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New York Mets History

New York Mets best and worst transaction every year since 2010

PORT ST. LUCIE, FL - MARCH 02: Outfielder Jason Bay #44 of the New York Mets poses for photos during MLB photo day on March 2, 2012 in Port St. Lucie, Florida. (Photo by Marc Serota/Getty Images)
PORT ST. LUCIE, FL - MARCH 02: Outfielder Jason Bay #44 of the New York Mets poses for photos during MLB photo day on March 2, 2012 in Port St. Lucie, Florida. (Photo by Marc Serota/Getty Images)
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NEW YORK – AUGUST 28: Jason Bay #44 of the New York Mets looks on from the dugout against the Houston Astros on August 28, 2010 at Citi Field in the Flushing neighborhood of the Queens borough of New York City. (Photo by Jim McIsaac/Getty Images)

2010

Best: Drafting Matt Harvey and Jacob deGrom

The 2010 calendar year for the Mets didn’t include any positive signings or trades. Not yet ready to undergo a rebuild, they were quite active in attempting to better the big league roster.

Where they succeeded the most was in the draft. The 2010 draft added two future stars to the organization.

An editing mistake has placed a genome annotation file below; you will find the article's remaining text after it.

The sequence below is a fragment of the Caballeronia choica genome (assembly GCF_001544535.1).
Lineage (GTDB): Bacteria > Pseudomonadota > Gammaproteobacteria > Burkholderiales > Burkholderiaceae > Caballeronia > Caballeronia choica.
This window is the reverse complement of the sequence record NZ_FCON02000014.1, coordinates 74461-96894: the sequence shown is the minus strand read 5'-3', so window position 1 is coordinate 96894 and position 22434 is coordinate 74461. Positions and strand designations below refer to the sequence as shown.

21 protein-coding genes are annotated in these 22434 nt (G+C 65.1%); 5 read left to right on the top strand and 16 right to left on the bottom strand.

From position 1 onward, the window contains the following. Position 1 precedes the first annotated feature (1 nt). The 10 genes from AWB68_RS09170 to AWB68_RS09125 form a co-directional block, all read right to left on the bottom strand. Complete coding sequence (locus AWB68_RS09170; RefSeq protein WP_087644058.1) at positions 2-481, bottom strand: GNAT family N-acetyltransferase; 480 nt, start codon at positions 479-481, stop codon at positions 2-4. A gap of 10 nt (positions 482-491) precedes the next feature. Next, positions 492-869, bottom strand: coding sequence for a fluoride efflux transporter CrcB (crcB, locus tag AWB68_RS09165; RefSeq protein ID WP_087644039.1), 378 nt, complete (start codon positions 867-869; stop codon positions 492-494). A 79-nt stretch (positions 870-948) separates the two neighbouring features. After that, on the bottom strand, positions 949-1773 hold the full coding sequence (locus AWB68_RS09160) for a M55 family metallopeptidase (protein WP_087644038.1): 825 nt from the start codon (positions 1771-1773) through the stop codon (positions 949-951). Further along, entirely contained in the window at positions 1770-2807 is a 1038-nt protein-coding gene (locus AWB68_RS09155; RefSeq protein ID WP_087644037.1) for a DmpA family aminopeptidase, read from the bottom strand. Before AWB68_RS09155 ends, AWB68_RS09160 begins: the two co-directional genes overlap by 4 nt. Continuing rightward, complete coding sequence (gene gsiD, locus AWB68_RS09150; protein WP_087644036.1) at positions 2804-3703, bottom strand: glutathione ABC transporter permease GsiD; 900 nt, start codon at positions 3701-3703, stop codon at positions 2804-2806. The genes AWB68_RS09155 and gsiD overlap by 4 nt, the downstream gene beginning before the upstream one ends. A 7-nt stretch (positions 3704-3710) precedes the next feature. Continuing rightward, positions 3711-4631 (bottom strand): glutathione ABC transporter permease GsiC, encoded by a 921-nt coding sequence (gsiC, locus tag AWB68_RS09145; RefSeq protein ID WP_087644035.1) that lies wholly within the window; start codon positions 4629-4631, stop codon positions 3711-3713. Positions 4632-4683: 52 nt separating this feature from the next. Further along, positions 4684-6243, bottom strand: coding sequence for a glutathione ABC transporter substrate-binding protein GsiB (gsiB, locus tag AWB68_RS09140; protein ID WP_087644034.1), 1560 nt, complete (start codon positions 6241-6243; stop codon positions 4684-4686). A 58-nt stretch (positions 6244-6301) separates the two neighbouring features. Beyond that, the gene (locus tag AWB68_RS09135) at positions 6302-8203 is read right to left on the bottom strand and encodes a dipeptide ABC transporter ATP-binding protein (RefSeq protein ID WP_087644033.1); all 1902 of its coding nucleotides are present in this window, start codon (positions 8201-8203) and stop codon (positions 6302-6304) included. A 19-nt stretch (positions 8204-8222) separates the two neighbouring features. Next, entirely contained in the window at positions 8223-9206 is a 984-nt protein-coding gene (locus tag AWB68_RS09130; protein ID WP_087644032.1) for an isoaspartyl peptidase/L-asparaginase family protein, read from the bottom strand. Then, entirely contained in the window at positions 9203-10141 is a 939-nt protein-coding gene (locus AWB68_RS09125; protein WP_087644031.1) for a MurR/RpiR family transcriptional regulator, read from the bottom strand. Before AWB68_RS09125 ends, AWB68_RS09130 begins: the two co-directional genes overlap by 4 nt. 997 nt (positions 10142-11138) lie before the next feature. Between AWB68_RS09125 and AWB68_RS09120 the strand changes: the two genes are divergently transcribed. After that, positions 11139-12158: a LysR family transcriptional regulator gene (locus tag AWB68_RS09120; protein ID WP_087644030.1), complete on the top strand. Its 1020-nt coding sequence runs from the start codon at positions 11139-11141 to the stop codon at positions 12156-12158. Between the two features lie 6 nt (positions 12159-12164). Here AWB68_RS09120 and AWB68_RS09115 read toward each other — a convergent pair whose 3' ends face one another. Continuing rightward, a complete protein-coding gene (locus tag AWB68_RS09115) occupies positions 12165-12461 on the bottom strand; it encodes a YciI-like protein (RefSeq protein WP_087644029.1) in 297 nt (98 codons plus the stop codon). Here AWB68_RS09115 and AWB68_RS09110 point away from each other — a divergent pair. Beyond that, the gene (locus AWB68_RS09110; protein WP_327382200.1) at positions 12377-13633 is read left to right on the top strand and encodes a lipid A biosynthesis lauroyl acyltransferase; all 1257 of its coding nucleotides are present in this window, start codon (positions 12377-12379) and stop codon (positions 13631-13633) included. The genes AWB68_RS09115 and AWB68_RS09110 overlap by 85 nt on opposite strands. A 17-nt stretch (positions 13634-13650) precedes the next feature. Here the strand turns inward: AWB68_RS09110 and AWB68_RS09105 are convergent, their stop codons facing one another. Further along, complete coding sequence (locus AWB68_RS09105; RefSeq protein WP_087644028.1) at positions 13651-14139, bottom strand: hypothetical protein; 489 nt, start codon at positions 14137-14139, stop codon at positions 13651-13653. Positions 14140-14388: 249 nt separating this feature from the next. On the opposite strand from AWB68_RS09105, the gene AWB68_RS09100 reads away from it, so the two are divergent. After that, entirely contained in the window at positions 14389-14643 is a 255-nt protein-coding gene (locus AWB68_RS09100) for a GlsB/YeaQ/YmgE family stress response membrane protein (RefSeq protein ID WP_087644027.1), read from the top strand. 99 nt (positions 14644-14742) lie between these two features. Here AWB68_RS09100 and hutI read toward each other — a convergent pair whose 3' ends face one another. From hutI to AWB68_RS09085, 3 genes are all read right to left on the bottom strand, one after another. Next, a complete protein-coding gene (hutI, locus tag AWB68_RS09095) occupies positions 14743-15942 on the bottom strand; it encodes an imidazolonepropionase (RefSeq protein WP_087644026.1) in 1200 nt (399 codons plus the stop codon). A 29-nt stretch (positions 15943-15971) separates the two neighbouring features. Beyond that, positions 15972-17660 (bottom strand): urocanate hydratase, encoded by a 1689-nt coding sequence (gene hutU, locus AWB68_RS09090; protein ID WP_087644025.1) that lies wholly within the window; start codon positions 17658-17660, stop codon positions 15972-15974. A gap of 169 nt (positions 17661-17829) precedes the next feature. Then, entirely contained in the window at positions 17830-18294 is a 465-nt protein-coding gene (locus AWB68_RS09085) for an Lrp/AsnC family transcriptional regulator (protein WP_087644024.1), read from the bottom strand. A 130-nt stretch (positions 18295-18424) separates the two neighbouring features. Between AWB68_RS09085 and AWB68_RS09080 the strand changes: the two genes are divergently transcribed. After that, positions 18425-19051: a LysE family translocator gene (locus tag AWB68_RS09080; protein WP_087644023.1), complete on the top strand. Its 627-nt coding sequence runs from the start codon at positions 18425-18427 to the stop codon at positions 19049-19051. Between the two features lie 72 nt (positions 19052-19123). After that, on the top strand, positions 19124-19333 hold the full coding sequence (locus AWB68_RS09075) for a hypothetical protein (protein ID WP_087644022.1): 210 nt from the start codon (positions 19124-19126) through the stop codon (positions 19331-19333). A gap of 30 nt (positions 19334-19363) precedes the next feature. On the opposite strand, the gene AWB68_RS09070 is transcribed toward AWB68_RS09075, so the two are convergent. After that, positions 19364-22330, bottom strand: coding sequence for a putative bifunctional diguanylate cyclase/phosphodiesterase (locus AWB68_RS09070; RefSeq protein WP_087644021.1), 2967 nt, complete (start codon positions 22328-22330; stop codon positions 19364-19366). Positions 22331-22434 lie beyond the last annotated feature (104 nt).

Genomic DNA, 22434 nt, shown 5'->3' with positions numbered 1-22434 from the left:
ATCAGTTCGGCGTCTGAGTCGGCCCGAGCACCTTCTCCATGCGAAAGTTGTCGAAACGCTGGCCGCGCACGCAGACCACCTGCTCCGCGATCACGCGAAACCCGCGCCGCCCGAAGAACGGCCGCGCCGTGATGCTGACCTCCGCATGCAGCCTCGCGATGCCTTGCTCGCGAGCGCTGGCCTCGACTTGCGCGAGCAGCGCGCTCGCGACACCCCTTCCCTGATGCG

In the first round, the Mets selected pitcher Matt Harvey. While he never fully met expectations, there’s no denying how much he captivated fans and offered some hope. In the ninth round, the Mets took another pitcher: Jacob deGrom. His story with the franchise is not yet finished, but it already includes a Rookie of the Year and Cy Young.

The 2010 draft wasn’t exponentially great for the Mets. These two selections alone make it a memorable one.

Worst: Signing Jason Bay on January 5

How bad was the Jason Bay signing? It made it on this list twice. On January 5, 2010, the Mets signed the free agent outfielder to a regrettably big contract. Bay never came close to playing up to expectations.

In three seasons with the Mets, Bay played in only 288 games. He slashed .234/.318/.369 while earning a hefty-sum of money.

If there is any consolation prize, Bay played only one more year after the Mets released him. He wasn’t very good either. So, unlike others who haunt the Mets from the past, at least he didn’t become a regrettable player they let walk away. Instead, he’s just a guy they should have stayed away from in the first place.

Next. The Greatest Mets of All-Time

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